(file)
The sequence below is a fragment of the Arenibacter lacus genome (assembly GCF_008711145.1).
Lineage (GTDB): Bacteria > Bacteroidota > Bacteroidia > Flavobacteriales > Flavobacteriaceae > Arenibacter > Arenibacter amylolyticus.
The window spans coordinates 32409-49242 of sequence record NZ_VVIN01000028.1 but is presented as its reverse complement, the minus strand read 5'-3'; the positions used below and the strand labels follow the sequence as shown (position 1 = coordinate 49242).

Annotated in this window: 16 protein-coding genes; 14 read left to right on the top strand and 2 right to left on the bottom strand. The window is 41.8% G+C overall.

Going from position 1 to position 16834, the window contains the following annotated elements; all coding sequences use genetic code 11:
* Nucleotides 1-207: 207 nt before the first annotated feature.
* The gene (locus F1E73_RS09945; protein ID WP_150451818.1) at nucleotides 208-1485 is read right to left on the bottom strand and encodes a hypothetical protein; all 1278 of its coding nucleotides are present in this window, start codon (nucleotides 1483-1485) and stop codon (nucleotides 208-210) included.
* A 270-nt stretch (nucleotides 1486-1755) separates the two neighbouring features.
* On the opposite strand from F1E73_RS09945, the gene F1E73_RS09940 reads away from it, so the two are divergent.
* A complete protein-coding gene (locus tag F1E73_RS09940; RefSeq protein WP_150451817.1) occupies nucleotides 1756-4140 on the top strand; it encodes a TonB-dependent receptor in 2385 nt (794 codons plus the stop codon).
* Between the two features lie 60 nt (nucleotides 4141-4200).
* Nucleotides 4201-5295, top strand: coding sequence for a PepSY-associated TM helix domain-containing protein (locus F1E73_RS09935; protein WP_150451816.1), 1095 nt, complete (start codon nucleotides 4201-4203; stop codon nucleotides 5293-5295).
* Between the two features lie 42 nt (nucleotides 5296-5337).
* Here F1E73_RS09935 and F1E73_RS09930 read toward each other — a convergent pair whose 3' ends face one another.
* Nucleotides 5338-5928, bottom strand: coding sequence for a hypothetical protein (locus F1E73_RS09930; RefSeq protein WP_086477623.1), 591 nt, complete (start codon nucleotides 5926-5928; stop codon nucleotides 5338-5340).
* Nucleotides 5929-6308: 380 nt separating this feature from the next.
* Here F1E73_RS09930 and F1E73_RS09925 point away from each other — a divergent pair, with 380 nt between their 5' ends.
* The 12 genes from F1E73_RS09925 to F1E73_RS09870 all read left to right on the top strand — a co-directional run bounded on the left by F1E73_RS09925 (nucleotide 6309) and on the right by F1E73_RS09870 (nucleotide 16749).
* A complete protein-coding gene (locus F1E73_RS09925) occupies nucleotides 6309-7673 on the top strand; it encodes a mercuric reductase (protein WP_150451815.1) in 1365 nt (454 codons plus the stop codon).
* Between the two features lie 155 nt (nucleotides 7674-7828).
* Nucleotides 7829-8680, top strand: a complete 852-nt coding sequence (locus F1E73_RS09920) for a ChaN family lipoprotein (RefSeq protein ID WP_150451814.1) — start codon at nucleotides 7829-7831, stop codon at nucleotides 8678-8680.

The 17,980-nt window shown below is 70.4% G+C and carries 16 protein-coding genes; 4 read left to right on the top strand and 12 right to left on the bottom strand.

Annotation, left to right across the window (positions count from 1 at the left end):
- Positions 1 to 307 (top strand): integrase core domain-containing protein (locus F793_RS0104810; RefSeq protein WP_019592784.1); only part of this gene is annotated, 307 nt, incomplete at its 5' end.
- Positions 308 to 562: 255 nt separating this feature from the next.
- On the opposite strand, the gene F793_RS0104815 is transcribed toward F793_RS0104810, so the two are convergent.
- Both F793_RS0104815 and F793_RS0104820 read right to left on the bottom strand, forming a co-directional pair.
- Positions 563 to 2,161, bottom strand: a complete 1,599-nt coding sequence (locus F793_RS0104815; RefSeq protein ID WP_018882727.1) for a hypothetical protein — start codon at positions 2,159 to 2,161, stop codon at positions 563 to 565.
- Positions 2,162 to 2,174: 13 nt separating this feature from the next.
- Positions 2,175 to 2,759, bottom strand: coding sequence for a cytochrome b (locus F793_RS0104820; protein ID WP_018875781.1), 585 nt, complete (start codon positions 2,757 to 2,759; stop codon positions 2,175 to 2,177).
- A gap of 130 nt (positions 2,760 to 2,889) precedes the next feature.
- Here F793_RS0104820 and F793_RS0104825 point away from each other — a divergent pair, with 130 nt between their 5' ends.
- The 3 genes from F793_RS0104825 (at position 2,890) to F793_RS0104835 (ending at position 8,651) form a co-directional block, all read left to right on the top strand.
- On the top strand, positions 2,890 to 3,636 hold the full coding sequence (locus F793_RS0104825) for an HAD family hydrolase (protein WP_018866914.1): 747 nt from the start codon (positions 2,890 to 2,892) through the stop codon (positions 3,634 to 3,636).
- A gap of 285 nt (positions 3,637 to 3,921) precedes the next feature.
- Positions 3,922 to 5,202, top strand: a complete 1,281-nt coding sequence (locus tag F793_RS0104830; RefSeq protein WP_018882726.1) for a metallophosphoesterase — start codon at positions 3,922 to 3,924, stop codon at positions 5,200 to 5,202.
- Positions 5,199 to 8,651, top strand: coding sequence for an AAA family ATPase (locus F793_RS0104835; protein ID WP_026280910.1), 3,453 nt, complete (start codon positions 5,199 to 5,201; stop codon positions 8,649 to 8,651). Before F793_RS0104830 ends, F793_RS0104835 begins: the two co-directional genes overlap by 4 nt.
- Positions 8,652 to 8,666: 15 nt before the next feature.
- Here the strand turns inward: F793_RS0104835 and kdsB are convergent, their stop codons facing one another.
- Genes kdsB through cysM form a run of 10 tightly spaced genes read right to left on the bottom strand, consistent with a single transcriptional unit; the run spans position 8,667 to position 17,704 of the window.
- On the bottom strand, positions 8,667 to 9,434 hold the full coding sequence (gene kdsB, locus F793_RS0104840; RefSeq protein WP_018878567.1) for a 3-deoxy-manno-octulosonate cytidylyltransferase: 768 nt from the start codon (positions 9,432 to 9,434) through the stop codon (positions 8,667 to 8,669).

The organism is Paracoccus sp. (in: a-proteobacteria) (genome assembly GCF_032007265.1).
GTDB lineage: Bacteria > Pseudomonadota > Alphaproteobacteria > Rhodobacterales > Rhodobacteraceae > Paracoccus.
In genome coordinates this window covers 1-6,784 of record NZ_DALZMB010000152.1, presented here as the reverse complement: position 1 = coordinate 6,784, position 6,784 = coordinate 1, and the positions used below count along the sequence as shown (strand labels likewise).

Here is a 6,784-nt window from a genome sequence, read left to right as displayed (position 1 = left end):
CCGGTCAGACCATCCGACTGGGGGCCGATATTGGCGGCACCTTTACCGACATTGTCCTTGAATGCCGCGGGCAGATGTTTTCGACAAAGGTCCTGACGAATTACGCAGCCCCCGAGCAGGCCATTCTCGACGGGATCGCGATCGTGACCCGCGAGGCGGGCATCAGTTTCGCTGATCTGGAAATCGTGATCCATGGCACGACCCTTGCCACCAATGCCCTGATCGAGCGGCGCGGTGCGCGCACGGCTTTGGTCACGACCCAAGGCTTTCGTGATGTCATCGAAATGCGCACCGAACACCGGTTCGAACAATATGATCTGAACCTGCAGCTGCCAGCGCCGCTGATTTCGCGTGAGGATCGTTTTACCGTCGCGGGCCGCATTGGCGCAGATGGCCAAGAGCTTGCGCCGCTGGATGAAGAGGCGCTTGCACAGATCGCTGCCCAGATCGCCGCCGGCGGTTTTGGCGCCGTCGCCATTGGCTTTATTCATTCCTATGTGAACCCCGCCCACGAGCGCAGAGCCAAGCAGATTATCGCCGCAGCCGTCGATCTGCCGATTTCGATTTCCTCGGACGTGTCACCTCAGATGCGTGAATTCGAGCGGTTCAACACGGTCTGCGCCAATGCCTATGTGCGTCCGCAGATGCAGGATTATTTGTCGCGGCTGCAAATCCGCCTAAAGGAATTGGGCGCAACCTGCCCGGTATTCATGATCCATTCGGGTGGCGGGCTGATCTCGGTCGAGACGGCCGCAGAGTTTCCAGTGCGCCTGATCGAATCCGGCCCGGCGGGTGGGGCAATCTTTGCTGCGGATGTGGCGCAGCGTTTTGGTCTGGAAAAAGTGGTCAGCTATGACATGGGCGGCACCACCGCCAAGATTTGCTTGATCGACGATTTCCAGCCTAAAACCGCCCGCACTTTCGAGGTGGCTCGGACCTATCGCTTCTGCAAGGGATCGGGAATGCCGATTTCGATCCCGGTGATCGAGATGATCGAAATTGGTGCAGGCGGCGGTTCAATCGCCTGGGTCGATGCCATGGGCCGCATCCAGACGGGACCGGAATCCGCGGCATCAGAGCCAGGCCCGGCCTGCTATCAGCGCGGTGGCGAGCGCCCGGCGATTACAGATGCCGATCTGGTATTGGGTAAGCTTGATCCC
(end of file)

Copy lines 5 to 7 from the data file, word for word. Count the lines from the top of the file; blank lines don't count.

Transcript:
Going from position 1 to position 16834, the window contains the following annotated elements; all coding sequences use genetic code 11:
* Nucleotides 1-207: 207 nt before the first annotated feature.
* The gene (locus F1E73_RS09945; protein ID WP_150451818.1) at nucleotides 208-1485 is read right to left on the bottom strand and encodes a hypothetical protein; all 1278 of its coding nucleotides are present in this window, start codon (nucleotides 1483-1485) and stop codon (nucleotides 208-210) included.